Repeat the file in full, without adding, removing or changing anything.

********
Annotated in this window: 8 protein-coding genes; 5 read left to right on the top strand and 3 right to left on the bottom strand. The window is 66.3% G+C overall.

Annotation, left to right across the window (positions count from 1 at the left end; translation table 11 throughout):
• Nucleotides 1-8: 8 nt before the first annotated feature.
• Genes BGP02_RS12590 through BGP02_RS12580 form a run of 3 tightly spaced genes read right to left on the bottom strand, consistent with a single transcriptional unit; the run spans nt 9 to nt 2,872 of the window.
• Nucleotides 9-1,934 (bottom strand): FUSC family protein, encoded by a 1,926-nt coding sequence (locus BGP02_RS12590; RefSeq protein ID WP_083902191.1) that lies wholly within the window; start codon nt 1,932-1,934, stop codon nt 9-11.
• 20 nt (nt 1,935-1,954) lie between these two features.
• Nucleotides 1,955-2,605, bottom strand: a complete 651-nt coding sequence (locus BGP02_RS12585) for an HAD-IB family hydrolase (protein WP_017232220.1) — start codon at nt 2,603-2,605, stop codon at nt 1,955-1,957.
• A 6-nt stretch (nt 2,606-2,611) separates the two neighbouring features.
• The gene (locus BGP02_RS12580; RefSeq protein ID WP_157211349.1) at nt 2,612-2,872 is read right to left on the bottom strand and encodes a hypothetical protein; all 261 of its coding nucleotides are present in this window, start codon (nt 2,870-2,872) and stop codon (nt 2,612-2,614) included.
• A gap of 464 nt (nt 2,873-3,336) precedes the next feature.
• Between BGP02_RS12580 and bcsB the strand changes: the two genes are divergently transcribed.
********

Annotated in this window: 8 protein-coding genes; 5 read left to right on the top strand and 3 right to left on the bottom strand. The window is 66.3% G+C overall.

Annotation, left to right across the window (positions count from 1 at the left end; translation table 11 throughout):
• Nucleotides 1-8: 8 nt before the first annotated feature.
• Genes BGP02_RS12590 through BGP02_RS12580 form a run of 3 tightly spaced genes read right to left on the bottom strand, consistent with a single transcriptional unit; the run spans nt 9 to nt 2,872 of the window.
• Nucleotides 9-1,934 (bottom strand): FUSC family protein, encoded by a 1,926-nt coding sequence (locus BGP02_RS12590; RefSeq protein ID WP_083902191.1) that lies wholly within the window; start codon nt 1,932-1,934, stop codon nt 9-11.
• 20 nt (nt 1,935-1,954) lie between these two features.
• Nucleotides 1,955-2,605, bottom strand: a complete 651-nt coding sequence (locus BGP02_RS12585) for an HAD-IB family hydrolase (protein WP_017232220.1) — start codon at nt 2,603-2,605, stop codon at nt 1,955-1,957.
• A 6-nt stretch (nt 2,606-2,611) separates the two neighbouring features.
• The gene (locus BGP02_RS12580; RefSeq protein ID WP_157211349.1) at nt 2,612-2,872 is read right to left on the bottom strand and encodes a hypothetical protein; all 261 of its coding nucleotides are present in this window, start codon (nt 2,870-2,872) and stop codon (nt 2,612-2,614) included.
• A gap of 464 nt (nt 2,873-3,336) precedes the next feature.
• Between BGP02_RS12580 and bcsB the strand changes: the two genes are divergently transcribed.